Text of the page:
People I spoke to in those jobs find their own mandates confusing, however, in classic Timesian fashion. Their roles amount, as one told me, to trying to enact radical cultural change at the institution — from an old, white conservative institution to a progressive, inclusive one — as slowly as possible.
On the traditionalist side, dull memos announced changes to policy for Slack and social media aimed at ending freewheeling internal debates. That seems to have worked.
For now, regular programming has resumed, with the promise of a transformation just around the corner. Choire Sicha, the former Style Section editor who was among the progressive insurgents, told me simply that “everyone’s sort of given up.”
Many Times staffers I spoke to believe the cultural conflict has been displaced by the labor struggle, and that the biggest challenges for management will be demands from journalists and tech workers for a bigger share of the profits.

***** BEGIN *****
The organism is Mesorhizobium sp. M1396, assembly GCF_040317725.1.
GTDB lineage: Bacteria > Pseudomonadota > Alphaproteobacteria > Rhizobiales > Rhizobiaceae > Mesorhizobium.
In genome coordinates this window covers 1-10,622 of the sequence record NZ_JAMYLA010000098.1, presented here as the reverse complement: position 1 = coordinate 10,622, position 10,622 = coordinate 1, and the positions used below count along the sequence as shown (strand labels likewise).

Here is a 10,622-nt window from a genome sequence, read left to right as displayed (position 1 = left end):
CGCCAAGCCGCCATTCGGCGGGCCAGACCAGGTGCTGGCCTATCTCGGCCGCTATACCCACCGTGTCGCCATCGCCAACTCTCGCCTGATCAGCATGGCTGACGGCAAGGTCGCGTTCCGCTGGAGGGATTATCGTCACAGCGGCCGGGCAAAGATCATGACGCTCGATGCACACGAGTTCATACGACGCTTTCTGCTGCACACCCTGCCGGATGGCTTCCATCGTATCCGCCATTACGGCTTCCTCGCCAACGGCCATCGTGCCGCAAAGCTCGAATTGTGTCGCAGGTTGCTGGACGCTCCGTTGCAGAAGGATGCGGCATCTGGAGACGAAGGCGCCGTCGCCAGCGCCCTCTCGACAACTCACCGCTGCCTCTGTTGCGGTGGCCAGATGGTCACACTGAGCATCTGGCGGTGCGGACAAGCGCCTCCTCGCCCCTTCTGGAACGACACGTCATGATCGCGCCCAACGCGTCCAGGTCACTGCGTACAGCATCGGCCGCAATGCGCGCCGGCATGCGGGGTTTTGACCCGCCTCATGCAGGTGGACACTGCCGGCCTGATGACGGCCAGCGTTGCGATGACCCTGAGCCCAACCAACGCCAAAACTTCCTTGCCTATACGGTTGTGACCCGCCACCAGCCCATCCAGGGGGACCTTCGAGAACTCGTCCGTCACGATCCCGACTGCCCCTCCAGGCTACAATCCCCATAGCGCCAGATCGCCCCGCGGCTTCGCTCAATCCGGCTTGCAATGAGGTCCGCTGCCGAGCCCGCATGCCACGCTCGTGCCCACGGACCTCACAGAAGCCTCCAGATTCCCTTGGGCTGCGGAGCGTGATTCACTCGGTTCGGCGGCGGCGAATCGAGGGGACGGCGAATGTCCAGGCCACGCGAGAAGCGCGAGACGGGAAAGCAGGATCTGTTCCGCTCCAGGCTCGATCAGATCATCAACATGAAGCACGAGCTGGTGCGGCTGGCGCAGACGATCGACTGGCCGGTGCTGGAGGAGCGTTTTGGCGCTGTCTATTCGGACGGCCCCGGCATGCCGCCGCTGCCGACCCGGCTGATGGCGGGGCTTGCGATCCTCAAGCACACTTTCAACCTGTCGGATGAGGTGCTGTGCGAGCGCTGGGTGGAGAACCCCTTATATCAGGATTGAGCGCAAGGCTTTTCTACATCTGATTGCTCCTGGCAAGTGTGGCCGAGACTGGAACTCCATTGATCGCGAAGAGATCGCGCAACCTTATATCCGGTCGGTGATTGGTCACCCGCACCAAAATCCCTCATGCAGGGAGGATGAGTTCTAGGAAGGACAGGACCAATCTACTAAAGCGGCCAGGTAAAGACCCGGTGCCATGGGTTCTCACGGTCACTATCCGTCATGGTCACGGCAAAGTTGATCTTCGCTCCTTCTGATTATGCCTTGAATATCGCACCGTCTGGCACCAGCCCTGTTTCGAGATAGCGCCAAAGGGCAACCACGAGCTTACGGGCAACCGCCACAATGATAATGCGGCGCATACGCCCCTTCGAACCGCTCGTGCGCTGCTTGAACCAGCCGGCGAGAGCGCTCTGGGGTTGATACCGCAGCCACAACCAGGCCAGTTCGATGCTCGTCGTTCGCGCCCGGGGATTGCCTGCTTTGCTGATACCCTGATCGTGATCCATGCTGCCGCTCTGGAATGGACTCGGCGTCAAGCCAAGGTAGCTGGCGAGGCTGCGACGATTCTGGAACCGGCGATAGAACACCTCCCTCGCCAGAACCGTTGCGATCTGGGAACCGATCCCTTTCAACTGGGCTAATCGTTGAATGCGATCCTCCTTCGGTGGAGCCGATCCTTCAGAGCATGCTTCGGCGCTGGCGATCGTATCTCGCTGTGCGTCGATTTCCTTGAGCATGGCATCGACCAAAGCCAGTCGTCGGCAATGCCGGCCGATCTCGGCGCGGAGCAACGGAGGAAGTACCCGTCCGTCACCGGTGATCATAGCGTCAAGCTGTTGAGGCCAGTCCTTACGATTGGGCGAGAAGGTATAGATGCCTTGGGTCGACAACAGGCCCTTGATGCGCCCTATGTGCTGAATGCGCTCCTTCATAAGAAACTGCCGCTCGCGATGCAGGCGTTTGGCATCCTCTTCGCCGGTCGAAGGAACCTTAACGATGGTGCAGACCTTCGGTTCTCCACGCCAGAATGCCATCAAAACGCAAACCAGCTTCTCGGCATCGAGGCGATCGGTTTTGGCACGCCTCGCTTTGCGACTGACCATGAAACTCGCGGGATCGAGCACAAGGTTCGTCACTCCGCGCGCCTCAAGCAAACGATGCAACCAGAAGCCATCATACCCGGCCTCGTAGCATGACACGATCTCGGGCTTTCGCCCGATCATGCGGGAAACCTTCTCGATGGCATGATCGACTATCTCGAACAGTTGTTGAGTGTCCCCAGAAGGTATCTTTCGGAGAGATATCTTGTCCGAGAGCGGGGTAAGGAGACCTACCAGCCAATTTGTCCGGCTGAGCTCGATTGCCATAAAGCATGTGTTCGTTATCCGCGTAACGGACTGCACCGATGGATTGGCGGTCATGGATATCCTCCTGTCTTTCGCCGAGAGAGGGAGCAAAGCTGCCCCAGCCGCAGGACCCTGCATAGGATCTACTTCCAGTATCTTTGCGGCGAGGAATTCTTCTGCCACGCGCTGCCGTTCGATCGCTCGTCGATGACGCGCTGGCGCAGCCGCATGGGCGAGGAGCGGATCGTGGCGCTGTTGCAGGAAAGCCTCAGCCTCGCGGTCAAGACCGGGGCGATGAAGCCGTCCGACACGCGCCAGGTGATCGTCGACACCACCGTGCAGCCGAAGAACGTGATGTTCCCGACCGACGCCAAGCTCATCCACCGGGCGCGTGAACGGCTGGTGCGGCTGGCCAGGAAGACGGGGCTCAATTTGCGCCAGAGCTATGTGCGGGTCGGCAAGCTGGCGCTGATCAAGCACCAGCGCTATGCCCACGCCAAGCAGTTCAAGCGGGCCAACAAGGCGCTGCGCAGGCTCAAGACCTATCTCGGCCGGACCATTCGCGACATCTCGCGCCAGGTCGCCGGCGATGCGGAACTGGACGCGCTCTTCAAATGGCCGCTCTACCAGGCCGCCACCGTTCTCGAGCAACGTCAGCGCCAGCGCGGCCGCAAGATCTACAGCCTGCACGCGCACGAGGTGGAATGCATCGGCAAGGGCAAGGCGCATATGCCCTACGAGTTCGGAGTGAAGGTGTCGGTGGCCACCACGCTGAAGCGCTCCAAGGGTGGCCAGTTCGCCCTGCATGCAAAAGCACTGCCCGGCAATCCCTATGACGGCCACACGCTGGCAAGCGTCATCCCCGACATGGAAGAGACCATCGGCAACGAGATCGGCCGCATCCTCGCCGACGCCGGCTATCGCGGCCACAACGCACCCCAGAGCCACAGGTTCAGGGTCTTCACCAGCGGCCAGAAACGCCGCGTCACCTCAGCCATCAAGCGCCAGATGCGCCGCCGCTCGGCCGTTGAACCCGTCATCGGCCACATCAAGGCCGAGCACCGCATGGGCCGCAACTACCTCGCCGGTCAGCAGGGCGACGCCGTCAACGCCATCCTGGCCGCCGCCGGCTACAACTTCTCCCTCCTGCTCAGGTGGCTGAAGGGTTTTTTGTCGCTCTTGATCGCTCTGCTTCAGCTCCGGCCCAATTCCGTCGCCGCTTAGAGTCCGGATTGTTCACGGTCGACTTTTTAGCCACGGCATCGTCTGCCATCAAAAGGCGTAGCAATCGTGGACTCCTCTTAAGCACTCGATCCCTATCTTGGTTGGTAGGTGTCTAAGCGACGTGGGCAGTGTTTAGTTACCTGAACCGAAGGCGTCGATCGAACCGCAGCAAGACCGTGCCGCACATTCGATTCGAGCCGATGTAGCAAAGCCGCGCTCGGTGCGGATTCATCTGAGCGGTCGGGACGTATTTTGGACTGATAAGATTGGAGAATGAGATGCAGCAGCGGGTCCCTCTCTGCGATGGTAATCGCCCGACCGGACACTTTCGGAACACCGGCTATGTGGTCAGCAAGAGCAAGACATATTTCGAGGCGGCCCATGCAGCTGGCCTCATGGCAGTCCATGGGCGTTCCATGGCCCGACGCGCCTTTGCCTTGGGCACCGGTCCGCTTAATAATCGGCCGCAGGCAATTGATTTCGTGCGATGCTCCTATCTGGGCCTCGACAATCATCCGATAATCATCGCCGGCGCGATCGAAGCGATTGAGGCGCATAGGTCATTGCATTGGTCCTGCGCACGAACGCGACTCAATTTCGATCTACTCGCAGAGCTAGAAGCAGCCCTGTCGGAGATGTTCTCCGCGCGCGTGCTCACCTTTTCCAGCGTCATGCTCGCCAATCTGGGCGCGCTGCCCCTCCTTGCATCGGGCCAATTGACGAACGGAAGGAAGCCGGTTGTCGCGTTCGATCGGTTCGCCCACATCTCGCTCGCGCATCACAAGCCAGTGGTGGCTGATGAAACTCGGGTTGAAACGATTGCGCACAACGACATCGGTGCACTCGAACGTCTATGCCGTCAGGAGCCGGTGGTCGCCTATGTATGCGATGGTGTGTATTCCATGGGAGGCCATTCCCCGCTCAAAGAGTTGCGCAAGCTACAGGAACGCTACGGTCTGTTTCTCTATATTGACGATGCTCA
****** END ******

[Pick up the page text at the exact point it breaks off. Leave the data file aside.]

Times coverage has a mixed record of understanding class division, but the newsroom itself is up in arms over the pace of contract negotiations.
Sounds like exactly the challenges confronting most large, well-established corporations these days: straddling the desire for change among the young insurgents and the desire for a return to the pre-pandemic past by the old institutionalists.
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An important trend: companies are actively blocking workers from accessing information via mobile apps that makes it easier for them to do their job, plan, and coordinate with other workers.
Two examples: first, American Airlines is blocking flight attendants using a mobile app called ‘Sequence Detector’ to scrape schedule information from AA’s website: